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RE: PLEUROCOELOUS VERTEBRAE IN SAUROPODS



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>From:  GSP1954@aol.com[SMTP:GSP1954@aol.com]
...
>You are confused. Animals thermoregulate! Giant reptiles might be able to be
>homeothermic by DELIBERATLEY retaining body heat at night, by minimizing
>blood flow to the skin. For giants with high metabolic rates to dump heat is
>merely a matter of flushing the skin with blood from the body core and
>letting the heat radiate into the cool night sky. Desert elephants up to 11
>tonnes do it all the time.

I am not confused that animals regulate their temperature.   I am
confused about what you mean by "store heat" and "dump heat".   Let me
clarify questions I asked:

1.  Does the core body temperature of elephants increase during the day
and then drop at night?

2.  If not, then what did you mean by "store heat during the day"?

3.  Is there is another "storage" mechanism, and if so what?

4.  Do you have any references to this so I don't have to bother you?

I am asking about elephants because you use them as a concrete example
of the mechanism you propose for sauropods.  Also, nobody has every
gotten a temperature reading from the inside of a sauropod, so they are
an interesting proxy.

Here is why I think these are interesting questions.  Animals
thermoregulate via controlling heat production (internal metabolism),
and by cooling mechanisms, (such as sweating, panting etc.).  Heat comes
from several sources, only some of which the animal can control.  Heat
comes externally from hot air or solar radiation, and internally from
digestion (or fermentation) in the gut or and muscular motion.   High
metabolism animals like mammals have a constant rate of internal heat
production, but if they do not cool adequately, they die. Some of the
cooling mechanisms are internal (regulating blood supply, sweating,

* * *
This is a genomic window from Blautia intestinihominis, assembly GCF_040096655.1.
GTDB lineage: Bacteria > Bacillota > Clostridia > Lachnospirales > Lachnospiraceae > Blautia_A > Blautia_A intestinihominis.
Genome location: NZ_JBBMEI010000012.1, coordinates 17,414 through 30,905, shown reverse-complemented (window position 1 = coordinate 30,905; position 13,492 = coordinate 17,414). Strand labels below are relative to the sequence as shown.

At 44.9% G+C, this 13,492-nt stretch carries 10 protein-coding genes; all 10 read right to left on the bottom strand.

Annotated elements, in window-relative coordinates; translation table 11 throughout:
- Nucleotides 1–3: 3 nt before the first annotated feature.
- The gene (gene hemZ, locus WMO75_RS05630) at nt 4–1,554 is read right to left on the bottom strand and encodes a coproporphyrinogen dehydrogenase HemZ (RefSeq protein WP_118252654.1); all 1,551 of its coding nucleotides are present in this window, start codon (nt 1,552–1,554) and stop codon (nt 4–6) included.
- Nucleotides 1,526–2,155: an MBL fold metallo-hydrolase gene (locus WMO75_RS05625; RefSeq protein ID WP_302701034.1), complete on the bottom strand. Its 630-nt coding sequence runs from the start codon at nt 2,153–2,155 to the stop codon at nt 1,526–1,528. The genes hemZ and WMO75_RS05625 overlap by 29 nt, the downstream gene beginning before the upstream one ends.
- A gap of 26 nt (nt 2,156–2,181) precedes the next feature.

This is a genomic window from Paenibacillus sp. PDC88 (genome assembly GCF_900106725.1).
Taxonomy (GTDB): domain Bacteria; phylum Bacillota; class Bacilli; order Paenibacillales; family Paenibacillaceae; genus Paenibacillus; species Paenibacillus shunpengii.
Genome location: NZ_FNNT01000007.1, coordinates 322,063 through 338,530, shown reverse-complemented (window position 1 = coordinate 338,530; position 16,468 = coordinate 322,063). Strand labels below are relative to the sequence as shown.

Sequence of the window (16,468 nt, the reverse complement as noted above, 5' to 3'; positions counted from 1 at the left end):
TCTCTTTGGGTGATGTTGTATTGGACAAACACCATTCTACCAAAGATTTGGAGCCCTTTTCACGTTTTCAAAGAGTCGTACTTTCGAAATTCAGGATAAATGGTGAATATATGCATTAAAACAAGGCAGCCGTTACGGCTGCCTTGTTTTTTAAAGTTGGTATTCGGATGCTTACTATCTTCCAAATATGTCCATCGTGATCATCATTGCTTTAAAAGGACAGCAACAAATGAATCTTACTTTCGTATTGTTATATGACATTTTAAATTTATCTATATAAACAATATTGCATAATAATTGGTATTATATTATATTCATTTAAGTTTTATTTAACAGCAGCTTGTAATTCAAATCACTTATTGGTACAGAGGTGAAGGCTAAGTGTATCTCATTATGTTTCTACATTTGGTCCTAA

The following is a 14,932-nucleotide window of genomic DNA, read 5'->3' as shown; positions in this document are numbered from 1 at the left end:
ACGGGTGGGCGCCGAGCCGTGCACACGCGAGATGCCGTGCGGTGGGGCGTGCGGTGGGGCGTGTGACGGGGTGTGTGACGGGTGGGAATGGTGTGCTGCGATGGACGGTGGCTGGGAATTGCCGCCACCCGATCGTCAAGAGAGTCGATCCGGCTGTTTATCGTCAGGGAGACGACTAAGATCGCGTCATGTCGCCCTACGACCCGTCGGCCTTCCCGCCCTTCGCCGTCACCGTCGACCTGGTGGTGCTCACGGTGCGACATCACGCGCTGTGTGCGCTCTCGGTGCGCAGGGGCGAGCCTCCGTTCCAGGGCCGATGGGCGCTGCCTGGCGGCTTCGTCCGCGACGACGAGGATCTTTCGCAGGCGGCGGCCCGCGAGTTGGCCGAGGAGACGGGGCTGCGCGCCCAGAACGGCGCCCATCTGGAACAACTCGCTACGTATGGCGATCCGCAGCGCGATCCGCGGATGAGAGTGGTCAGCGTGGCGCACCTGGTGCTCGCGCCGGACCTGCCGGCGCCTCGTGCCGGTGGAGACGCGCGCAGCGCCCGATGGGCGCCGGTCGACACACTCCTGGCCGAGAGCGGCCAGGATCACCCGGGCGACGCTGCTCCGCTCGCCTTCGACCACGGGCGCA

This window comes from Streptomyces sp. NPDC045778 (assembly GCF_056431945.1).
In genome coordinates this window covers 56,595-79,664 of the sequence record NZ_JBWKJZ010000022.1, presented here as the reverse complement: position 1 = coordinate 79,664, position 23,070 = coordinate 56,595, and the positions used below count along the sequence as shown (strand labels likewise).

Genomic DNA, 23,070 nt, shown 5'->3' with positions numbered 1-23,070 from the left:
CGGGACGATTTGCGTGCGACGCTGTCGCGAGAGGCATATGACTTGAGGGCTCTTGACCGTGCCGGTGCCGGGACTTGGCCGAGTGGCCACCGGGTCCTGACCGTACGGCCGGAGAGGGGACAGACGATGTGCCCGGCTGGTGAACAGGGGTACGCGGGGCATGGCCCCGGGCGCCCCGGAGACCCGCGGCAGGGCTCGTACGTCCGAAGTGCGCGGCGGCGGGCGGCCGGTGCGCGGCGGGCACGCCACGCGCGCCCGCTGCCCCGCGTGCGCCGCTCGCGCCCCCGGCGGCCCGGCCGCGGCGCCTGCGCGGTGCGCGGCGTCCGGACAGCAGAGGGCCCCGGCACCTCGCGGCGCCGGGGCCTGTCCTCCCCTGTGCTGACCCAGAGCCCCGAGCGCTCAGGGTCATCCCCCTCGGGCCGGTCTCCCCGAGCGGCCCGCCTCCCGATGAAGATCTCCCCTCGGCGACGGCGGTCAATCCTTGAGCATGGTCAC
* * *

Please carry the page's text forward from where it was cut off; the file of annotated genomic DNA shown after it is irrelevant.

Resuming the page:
panting), some is behavioral (like finding shade during the heat of the
day).

As you point out in another message, some cooling mechanisms that
animals have access to are useless or even counterproductive once the
ambient air temperature is higher than body temperature.  In a similar
fashion, high humidity makes sweating or other evaporative cooling
useless.

The sauropod "heat problem" arises (in some people's minds anyway)
because of a concern that  unavoidable heat production would be greater
than the cooling mechanisms available to them.   One reason for this is
that the surface area to volume ratio decreases with size, making it
harder to vent internally generated heat to the outside.

I very much want to believe (i.e. understand) the mechanism you
proposed.   You propose that sauropod "store" heat during the day.   The
only reasonable interpretation of "store" that I came up with is that
unavoidable internal heat in excess of what can be vented via cooling
mechanisms would build up until night time.   At that point, cooling
mechanisms would be more effective (due to temperature drop and lack of
solar radiation), so simply flushing of blood in the skin could deal
with it.

I want to know how the heat is stored.  There are only limited
mechanisms to store heat - temperature increase (multiplied by a large
mass), phase change or chemical.  Which is it?  If there is no storage
mechanism then your explanation is simply wrong - or at least wrongly
stated.

I really don't mean to be dense, but saying again that elephants do it
all the time and it works great does not help.

Nathan

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